Caring approach remains the hallmark after 25 years of operation
Whitchurch-Stouffville volunteer Doug McIntyre and Food Bank co-ordinator Marion Wells stand in front of the neatly-ordered shelves in their new location at 86 Ringwood Drive in Stouffville.
Denise Casey offers caring support to clients in her special
space in the Food Bank.
Laura Volpe photos
By Hannelore Volpe
Stouffville Free Press
Twenty-five years after starting off as a temporary emergency measure, the Whitchurch-Stouffville Food Bank held its grand opening in its new west end Stouffville location January 19.
Getting to this stage took a lot of work and determination by Food Bank volunteers as well as the generosity of the owners of the side by side Ringwood Drive units that make up the new facility – Smileville Dental and SMC Project Realization and Management. Many local individuals, businesses, corporations and the Mayors Community Fund also helped financially or in kind.
Volunteer Doug McIntyre, who, tongue-in-cheek, calls himself the production manager, worked closely with the contractor during the roughly $30,000 renovation of the two units.
One side of the enhanced operation is for distribution, while the other is for storage where amply and neatly stacked foods are carefully indexed according to expiry date. Freezers hold meat, fridges are filled with fresh yogurt and eggs, and there is almost everything else that a family could need.
But Food Bank co-ordinator Marion Wells is quick to note the high turnover rate of the supply. “What is in storage now will be gone by the summer,” she said, adding that the Christmas season always sees a spike in donations from schools, churches and community organizations. “Children sometimes ask for donations to the Food Bank instead of birthday gifts for their birthday parties.”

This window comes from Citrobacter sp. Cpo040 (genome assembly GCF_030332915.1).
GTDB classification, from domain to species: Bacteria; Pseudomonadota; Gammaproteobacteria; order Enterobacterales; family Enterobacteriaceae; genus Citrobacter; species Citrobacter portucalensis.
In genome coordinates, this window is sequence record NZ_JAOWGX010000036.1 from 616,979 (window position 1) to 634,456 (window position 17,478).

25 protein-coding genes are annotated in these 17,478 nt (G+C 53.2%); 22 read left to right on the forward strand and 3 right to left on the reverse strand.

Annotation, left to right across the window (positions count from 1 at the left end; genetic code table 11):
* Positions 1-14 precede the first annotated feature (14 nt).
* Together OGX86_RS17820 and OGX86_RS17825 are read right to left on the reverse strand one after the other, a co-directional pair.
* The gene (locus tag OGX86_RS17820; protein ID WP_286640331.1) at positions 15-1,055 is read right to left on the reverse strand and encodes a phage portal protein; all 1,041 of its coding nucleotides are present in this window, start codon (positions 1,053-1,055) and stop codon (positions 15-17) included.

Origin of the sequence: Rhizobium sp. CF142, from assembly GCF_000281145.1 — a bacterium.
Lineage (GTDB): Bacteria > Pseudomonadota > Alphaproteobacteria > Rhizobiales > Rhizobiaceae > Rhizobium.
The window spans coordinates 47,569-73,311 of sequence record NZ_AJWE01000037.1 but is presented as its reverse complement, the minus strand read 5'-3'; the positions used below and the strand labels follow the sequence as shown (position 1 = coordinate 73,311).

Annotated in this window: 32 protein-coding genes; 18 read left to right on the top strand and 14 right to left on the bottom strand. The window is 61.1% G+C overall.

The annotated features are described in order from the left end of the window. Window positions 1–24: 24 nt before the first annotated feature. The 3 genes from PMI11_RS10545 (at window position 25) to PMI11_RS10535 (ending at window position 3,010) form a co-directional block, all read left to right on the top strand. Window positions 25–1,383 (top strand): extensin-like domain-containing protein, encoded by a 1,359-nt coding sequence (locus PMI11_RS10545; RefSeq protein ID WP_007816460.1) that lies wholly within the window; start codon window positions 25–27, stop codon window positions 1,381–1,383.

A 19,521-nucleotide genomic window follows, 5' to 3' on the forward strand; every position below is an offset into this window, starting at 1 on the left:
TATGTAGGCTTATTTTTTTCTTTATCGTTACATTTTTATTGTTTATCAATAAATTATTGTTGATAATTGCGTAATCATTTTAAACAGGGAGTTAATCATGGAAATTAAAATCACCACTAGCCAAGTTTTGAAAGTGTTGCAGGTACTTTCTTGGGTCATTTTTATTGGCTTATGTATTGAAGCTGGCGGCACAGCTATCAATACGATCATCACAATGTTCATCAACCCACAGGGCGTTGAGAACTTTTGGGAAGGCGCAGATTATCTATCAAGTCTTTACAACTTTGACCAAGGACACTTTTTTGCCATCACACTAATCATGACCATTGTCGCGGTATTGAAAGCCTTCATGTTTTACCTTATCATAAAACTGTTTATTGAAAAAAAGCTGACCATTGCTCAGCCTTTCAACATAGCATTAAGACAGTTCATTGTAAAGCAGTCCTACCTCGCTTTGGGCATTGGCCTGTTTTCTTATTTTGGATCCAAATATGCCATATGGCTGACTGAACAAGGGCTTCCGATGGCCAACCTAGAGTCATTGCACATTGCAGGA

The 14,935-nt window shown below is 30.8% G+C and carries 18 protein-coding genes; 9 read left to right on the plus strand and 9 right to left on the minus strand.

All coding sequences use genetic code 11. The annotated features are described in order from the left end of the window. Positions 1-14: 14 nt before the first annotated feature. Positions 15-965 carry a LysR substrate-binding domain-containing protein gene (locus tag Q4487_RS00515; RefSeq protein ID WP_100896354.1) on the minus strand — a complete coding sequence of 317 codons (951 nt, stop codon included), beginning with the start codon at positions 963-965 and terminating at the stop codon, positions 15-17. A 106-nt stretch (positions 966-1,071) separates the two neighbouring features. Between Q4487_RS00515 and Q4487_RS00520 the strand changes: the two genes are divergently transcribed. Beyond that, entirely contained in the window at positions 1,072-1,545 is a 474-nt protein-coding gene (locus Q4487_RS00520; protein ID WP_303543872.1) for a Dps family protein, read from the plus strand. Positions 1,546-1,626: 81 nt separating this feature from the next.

The Food Bank was originally set up in 1992 as a community mission of Churchill Community Church in Ballantrae. “The Food Bank is very grateful to the Church,” said Ms. Wells. She noted that it continues to be staffed by dedicated volunteers who give their heart and soul to the project. “(Board member) Joan Doble, a member of the church, is our longest-serving volunteer, almost right from the start.”
Approximately 80 families rely on the Food Bank each month. Clients are greeted by a friendly-looking reception area and friendly faces. They receive a form where they can tick off the things they need for the next three days. Volunteers assemble the food for them to put in their bags or boxes.
But there is also a little space that affords some degree of privacy, with a small selection of goods that clients can choose for themselves. This area is under the purview of Denise Casey, one of five regular Food Bank volunteers. She uses it as a place to comfort single moms or recent widows and others in distressing circumstances. Tears are shed and emotions released. She might give them a small gift to take home. “It is these things that make us special and different from the other food banks,” she said.
Ms. Casey said she will always make sure clients have someone to talk to when they come for their much needed food supplies. “We are not going to lose the personal touch of the Food Bank if it kills me”.
Ms Wells lauds her community, noting that the Food Bank has never had to rely on the Town or government. “If you live in a community that cares, I think it is so valuable.”
The Whitchurch-Stouffville Food Bank is located at 86 Ringwood Dr., Unit 25. It is open Wednesdays from 9 a.m. to noon for clients.
Check out www.wsfoodbank.ca or call 905-640-4704 or 905-3640.